Commentary

Celtics have taken fifth before

Situations like Tuesday's seem to bring out best of Doc Rivers' team

Updated: June 5, 2012, 8:33 AM ET
By Chris Forsberg | ESPNBoston.com

BOSTON -- Boston Celtics coach Doc Rivers has spent the better part of the past six months raving about his team's intangibles, most notably its mental resolve and tight-knit bond. Regardless of the obstacles Boston encountered, he showed a never-wavering faith that things would work out in the end.

[+] EnlargeDoc Rivers
AP Photo/Elise AmendolaDoc Rivers had a good feeling about his team's ability to compete with anyone early in the season.

The Celtics trekked to Miami on Monday, having rallied from a two-game deficit to even the Eastern Conference finals. Now it's a best-of-three series for a chance to play for the NBA title.

All of which begs the question: How in the world did Rivers maintain such faith in his team?

"Because I see them every day in practice, every day together," Rivers said in Miami. "I look at this team and last year's team, and last year's team we would have been out of the playoffs already. We just were not a team. This team is very close, they are very competitive.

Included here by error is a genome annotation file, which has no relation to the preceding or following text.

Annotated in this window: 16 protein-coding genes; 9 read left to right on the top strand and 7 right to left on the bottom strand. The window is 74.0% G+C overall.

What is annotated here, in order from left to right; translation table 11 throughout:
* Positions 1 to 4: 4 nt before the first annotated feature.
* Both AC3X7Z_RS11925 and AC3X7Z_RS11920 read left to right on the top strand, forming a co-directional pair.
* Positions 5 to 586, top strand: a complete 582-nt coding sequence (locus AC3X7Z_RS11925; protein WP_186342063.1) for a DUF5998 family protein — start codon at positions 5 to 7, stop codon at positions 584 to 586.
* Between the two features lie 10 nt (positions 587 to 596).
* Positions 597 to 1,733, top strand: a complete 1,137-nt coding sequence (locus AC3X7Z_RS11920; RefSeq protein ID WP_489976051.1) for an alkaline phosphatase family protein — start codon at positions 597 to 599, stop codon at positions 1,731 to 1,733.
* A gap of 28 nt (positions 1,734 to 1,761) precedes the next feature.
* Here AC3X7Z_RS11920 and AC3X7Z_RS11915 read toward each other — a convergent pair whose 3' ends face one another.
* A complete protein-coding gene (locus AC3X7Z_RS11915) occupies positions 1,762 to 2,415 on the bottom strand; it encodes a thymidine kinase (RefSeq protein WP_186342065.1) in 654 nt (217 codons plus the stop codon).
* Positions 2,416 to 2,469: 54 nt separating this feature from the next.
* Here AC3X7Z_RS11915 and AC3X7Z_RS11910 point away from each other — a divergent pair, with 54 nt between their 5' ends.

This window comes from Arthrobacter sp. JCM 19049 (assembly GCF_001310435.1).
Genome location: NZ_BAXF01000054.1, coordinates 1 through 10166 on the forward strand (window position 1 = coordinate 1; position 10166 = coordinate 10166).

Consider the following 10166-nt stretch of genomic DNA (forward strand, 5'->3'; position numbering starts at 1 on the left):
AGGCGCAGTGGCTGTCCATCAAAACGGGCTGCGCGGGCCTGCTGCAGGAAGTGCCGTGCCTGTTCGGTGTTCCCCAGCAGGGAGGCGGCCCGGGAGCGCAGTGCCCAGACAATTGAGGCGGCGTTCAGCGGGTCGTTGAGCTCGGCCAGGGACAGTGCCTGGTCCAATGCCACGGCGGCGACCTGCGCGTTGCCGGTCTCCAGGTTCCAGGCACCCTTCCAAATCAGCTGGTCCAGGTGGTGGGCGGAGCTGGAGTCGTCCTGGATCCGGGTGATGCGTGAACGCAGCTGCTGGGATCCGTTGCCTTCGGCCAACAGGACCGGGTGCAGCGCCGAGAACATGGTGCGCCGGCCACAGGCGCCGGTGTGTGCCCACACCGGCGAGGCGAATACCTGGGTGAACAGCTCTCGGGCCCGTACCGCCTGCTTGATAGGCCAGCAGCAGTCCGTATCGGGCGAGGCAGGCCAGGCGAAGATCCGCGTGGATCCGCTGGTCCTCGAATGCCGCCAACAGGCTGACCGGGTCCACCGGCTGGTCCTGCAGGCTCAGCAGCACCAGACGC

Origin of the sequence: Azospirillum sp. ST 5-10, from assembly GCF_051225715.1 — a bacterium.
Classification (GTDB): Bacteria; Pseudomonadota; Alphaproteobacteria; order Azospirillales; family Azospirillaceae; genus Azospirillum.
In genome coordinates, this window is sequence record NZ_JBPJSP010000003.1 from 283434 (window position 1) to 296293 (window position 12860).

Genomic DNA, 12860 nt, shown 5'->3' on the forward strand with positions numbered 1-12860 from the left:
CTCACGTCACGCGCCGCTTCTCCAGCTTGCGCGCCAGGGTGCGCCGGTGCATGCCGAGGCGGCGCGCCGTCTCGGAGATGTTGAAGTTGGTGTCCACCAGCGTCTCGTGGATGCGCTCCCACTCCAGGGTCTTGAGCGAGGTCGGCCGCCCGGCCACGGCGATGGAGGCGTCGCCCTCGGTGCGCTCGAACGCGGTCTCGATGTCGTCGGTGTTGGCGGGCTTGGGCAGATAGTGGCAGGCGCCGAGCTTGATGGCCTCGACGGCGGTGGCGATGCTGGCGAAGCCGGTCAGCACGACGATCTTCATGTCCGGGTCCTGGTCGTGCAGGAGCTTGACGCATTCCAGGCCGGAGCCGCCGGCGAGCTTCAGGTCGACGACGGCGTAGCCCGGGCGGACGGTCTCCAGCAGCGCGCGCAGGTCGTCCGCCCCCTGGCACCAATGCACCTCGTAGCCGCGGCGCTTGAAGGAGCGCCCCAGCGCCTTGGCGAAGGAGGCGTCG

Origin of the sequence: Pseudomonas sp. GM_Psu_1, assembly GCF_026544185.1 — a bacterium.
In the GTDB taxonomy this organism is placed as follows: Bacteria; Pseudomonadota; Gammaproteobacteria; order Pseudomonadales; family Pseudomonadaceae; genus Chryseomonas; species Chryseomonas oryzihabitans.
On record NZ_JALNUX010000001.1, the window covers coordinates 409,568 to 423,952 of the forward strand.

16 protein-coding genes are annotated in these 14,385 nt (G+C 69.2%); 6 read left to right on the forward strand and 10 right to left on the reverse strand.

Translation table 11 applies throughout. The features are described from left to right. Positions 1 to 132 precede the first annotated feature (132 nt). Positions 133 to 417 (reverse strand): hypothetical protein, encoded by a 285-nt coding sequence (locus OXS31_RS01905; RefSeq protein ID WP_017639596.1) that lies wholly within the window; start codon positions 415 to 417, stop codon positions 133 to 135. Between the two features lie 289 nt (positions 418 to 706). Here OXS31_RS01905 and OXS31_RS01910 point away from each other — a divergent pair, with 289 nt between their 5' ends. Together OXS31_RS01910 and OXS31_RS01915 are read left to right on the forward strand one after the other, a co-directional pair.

"I think they kind of understand that [Rajon] Rondo's the leader of the team -- everybody else plays with Rondo. Kevin [Garnett] is still a great player, Paul [Pierce] is still our best scorer, but they've gotten out of each other's way with roles. Then I think all the new guys have added a great competitive energy to our basketball team.

"So early on when we were losing, I kept saying it: People were getting conditioning messed up with age. They kept looking at our team and saying, 'We're too old.' And I kept saying, 'No, we're out of shape and let's find out how good we are later.'

"Sometimes, as coach, you have a feel about a team. I don't know how good this team is, I've said that, but I know it's a team. We can play with anybody."

On Tuesday night, the Celtics will visit the Miami Heat at AmericanAirlines Arena (8:30 p.m., ESPN) looking to build off a big weekend in which they grinded out two wins at TD Garden.

Compared to what they've had to overcome over the past six months, a two-game hole seemed more like an ant hill than the unscalable mountain some made it out to be.

By now you know the specifics: Before the season even tipped, the Celtics lost Jeff Green to a heart ailment. Danny Ainge couldn't pluck Chris Paul off the trade market, and another deal that would have landed David West never got to the finish line. Pierce and Garnett showed up out of shape and labored through much of the first half of a compressed schedule, and Boston was two games under .500 at the All-Star break.

The team stood pat at the trade deadline but lost Chris Wilcox to a heart ailment and Jermaine O'Neal soon elected to have season-ending wrist surgery, further depleting the Celtics' frontcourt.